Tuesday, February 10, 2009

Can a “Sleep Diet” Really Help You Lose Weight?

Research has linked your risk of obesity to how long you normally sleep. So can you lose weight by getting more sleep?

Seven women decided to take the challenge. Their story is told in
Glamour magazine and on the Today show.

They practiced a specially designed “Sleep Diet” for 10 weeks. They were told to refrain from making any other changes to their eating or exercise habits.

The results? Six of the seven women stuck to the sleep plan and lost weight; one woman was unable to follow the plan because of her work schedule. The women lost six to 15 pounds each.

Here’s the sleep plan they followed:

  1. Get at least 7.5 hours of sleep each night.
  2. Go to sleep and wake up at the same times every day. A one or two-hour change was allowed on weekends, as long as they still slept for at least 7.5 hours.
  3. No caffeine after 2:30 p.m. No alcohol within three hours of bedtime.
  4. Find your ideal sleep time. You may need more than 7.5 hours of sleep each night if you depend on an alarm to wake up in the morning. Go to bed about 15 minutes earlier each night until you are able to wake on your own, feeling fully rested.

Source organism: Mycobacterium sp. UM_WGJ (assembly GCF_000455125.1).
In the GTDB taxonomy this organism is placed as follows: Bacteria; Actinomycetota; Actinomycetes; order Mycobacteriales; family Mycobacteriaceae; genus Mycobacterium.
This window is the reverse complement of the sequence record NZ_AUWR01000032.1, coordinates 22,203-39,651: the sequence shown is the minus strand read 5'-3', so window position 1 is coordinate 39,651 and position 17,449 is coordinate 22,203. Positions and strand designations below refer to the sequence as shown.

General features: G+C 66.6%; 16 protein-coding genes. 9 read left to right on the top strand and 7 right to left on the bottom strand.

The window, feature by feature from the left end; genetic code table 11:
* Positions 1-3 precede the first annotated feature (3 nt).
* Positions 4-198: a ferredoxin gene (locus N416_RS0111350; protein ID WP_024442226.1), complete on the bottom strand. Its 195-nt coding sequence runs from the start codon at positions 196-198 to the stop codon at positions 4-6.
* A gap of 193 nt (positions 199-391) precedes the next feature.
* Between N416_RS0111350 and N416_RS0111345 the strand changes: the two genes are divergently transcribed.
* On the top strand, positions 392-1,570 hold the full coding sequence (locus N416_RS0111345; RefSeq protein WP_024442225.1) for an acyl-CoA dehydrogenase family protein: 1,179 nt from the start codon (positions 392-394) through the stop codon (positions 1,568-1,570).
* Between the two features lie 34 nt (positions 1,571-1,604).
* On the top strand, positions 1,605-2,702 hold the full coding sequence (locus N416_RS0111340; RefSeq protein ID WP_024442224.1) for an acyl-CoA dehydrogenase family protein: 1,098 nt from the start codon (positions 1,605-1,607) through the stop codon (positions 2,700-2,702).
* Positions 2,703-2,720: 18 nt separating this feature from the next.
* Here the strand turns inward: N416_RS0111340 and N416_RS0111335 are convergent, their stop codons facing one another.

That’s it. The women did face some challenges. For some it was hard to go to bed earlier than they had in the past.

But there were other benefits in addition to the weight loss. Some of the women reported having much more energy than before.

So what do you think? Is the “Sleep Diet” a good way to lose weight and maintain a healthy weight?

Which would be harder for you: giving up some foods to go on a diet or giving up some free time to get more sleep?

Learn more about healthy sleep habits. Read a list of sleep tips for women.

1 comment:

Anonymous said...

In theory it's a lovely idea. I read the Glamour article and it seemed to cite a few factors in contributing to weight loss. One seemed to be the release of a hormone (or other chemical) whilst asleep which in some way regulates body fat.

My main issue would be that no matter how early or late I go to sleep I wake between every sleep cycle. I therefore wonder if this hormone would benefit from the same cumulative effect as someone who was asleep the whole night, or whether my own rhythms prevent this?

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